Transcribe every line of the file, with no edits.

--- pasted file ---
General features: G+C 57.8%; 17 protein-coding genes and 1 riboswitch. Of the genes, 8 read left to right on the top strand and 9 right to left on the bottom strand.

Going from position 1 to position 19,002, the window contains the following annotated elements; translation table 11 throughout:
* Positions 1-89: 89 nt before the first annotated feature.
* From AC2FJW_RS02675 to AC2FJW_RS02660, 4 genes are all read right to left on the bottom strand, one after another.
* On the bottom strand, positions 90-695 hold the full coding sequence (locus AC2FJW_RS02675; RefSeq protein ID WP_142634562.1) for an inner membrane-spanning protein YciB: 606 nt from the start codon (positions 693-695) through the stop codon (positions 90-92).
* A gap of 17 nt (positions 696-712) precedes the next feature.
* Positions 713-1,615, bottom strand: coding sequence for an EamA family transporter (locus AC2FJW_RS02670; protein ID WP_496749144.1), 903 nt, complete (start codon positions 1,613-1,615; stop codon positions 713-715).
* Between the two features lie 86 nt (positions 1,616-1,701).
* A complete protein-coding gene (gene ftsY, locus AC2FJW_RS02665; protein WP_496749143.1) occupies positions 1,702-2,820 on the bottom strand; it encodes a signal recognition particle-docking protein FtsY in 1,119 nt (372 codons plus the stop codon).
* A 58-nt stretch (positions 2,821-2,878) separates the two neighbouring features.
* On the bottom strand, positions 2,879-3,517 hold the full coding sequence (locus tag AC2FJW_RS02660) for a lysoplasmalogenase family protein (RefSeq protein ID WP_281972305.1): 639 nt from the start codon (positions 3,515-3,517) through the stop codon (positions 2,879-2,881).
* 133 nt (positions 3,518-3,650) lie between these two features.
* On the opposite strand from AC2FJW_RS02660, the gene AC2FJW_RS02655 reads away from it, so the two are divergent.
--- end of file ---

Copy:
General features: G+C 57.8%; 17 protein-coding genes and 1 riboswitch. Of the genes, 8 read left to right on the top strand and 9 right to left on the bottom strand.

Going from position 1 to position 19,002, the window contains the following annotated elements; translation table 11 throughout:
* Positions 1-89: 89 nt before the first annotated feature.
* From AC2FJW_RS02675 to AC2FJW_RS02660, 4 genes are all read right to left on the bottom strand, one after another.
* On the bottom strand, positions 90-695 hold the full coding sequence (locus AC2FJW_RS02675; RefSeq protein ID WP_142634562.1) for an inner membrane-spanning protein YciB: 606 nt from the start codon (positions 693-695) through the stop codon (positions 90-92).
* A gap of 17 nt (positions 696-712) precedes the next feature.
* Positions 713-1,615, bottom strand: coding sequence for an EamA family transporter (locus AC2FJW_RS02670; protein ID WP_496749144.1), 903 nt, complete (start codon positions 1,613-1,615; stop codon positions 713-715).
* Between the two features lie 86 nt (positions 1,616-1,701).
* A complete protein-coding gene (gene ftsY, locus AC2FJW_RS02665; protein WP_496749143.1) occupies positions 1,702-2,820 on the bottom strand; it encodes a signal recognition particle-docking protein FtsY in 1,119 nt (372 codons plus the stop codon).
* A 58-nt stretch (positions 2,821-2,878) separates the two neighbouring features.
* On the bottom strand, positions 2,879-3,517 hold the full coding sequence (locus tag AC2FJW_RS02660) for a lysoplasmalogenase family protein (RefSeq protein ID WP_281972305.1): 639 nt from the start codon (positions 3,515-3,517) through the stop codon (positions 2,879-2,881).
* 133 nt (positions 3,518-3,650) lie between these two features.
* On the opposite strand from AC2FJW_RS02660, the gene AC2FJW_RS02655 reads away from it, so the two are divergent.